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Did a reporter attempt proper definitions for hacker, cracker, script-kiddie?

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  • Did a reporter attempt proper definitions for hacker, cracker, script-kiddie?

    Looks like a yes in a short story that makes a pretty good attempt at defining keywords for general consumption:

    Youth charged after cracking school board database by By Kate Dubinski, QMI Agency.

    Near the end of the article, I see:
    Originally posted by URL
    ABOUT COMPUTER HACKS

    What's a hack?

    - The sophistication required to break into the school board's computer student portals wasn't very high, says technology specialist Shawn Adamsson.

    - Hackers - those who take something meant for one person and use it for another - wouldn't consider the security breach a true "hack," he said.

    So what was it?

    --"It's more black-hat hacking or cracking," Adamsson said.

    Black-hat hackers use their computer abilities for nefarious purposes; crackers try to crack codes to get into websites or computer systems.

    - Of the two levels of "cracks," the one against the school board was the lowest. Whomever did it would be called a "script kiddie" in hacker lingo.

    -- A script kiddie "grabs tools readily available on the web," but doesn't usually write his or her own code or program, ranking them low on the hacker totem pole, Adamsson said.
    This is impressive. Person being interviewed takes the time to try to explain differences between these labels, and a reporter that recognized the importance of the definition of words and then takes the time to report on those definitions.

    It does look like there was either a misunderstanding in what they reporter was told on what "hackers" are, or the reporter was given incorrect information. Based on the other definitions of the other words being closer than the usual story about a computer criminal, I'd guess the reporter just didn't understand that point, or didn't write down what they intended.

    Overall though, I am impressed to see most of the definitions included in the story. Do you think this is a trend? Will we start seeing this kind of thing more often in the world of computer security and reporting about it in the news? I would like to see more of this with industry definitions included in the articles and interviews with the people that are using words with very specific definitions. It really could be helpful in better understanding the news and stories about events in the world.

    What do you think?
    Last edited by TheCotMan; November 1, 2010, 23:52.

  • #2
    Re: Did a reporter attempt proper definitions for hacker, cracker, script-kiddie?

    As to whether we'll see more of this, it's hard to tell. Whenever I encounter a reporter in some official capacity, I always try to use the KISS principle and give a binary of "Hacker = Good", "Cracker = Bad". Most get it instantly, but I don't think I've ever seen it actually used in a story.
    Thorn
    "If you can't be a good example, then you'll just have to be a horrible warning." - Catherine Aird

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    • #3
      Re: Did a reporter attempt proper definitions for hacker, cracker, script-kiddie?

      That's not a bad definition of hacker at all. My only change would be:

      Hackers - those who take something meant for one purpose and use it for another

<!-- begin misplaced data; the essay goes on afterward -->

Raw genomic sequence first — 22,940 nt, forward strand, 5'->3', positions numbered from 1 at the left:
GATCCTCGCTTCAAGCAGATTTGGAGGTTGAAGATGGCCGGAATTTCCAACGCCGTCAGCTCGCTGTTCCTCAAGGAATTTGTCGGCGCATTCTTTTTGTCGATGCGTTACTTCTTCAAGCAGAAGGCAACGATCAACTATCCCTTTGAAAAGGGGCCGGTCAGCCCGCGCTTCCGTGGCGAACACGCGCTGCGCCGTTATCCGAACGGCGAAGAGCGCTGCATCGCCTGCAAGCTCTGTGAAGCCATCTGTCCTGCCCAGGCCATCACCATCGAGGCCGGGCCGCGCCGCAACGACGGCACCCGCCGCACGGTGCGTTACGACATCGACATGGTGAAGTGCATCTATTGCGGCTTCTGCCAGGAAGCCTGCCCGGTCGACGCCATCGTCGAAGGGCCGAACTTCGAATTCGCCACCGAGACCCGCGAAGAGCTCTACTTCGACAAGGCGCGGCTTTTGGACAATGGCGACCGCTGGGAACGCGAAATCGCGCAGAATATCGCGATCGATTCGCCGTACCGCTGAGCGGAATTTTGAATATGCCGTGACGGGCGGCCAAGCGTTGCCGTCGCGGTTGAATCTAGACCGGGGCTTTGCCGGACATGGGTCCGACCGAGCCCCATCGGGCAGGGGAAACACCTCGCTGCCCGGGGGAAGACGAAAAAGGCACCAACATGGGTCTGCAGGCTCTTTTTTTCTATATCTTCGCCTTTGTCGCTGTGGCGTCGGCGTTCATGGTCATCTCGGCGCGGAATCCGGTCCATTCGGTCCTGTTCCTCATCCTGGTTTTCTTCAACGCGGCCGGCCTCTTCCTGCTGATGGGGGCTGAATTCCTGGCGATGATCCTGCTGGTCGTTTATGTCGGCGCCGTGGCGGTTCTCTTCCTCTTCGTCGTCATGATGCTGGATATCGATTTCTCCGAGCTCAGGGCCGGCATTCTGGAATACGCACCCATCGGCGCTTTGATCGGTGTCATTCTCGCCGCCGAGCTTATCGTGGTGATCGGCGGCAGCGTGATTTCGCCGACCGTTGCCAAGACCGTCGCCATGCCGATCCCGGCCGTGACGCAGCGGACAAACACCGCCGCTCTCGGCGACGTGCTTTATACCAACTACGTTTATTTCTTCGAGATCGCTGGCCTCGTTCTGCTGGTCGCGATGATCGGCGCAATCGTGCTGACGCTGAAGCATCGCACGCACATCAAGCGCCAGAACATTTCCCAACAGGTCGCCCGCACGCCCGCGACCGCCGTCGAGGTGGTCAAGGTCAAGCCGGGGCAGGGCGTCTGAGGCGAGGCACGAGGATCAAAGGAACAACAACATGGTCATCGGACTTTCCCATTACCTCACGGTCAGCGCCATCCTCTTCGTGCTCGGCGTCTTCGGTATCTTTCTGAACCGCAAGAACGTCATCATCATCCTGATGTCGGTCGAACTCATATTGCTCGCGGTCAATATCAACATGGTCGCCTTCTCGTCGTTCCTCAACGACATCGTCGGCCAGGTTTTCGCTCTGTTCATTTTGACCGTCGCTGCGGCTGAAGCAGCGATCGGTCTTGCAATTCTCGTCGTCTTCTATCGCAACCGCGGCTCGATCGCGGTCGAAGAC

45 5F E1 04 22 CA 29 C4 93 3F 95 05 2B 79 2A B0
      45 5F E1 04 22 CA 29 C4 93 3F 95 05 2B 79 2A B1
      [ redacted ]

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      • #4
        Re: Did a reporter attempt proper definitions for hacker, cracker, script-kiddie?

        Originally posted by bascule View Post
        That's not a bad definition of hacker at all. My only change would be:

        Hackers - those who take something meant for one purpose and use it for another
        When I first read that part, your correction is how I first saw it. It may be that it was an editing change or typo and "purpose" was the original version of text.
        "They-Who-Were-Google are no longer alone. Now we are all Google."

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        • #5
          Re: Did a reporter attempt proper definitions for hacker, cracker, script-kiddie?

          Disclosure: I worked at a newspaper one summer in college

          Personally, I think the reporter was either fairly computer literate or had some interest in computers or just found the story interesting. Most of the bad press hackers get is either a reporter is late for meeting/dinner/deadline or the subject is so over their heads their eyes glaze over. I admit it happened to me (I got stuck on the politics beat) and I know there was A LOT of wrong facts because I couldn't understand most of what was going on.

          What I'm REALLY amazed about however, is the fact that the reporters editor, copy editor, et al kept his descriptions in there. That's like a trifecta of awesome luck and good journalism.
          <Insert witty comment here>

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          • #6
            Re: Did a reporter attempt proper definitions for hacker, cracker, script-kiddie?

            Originally posted by bascule View Post
            That's not a bad definition of hacker at all. My only change would be:

            Hackers - those who take something meant for one purpose and use it for another
            Agreed. The definition the reporter was given depicts hackers as thieves, which as well know is not necesarilly the case.
            Its too bad the term 'hacker' carries such a negative connotation, even among security professionals.

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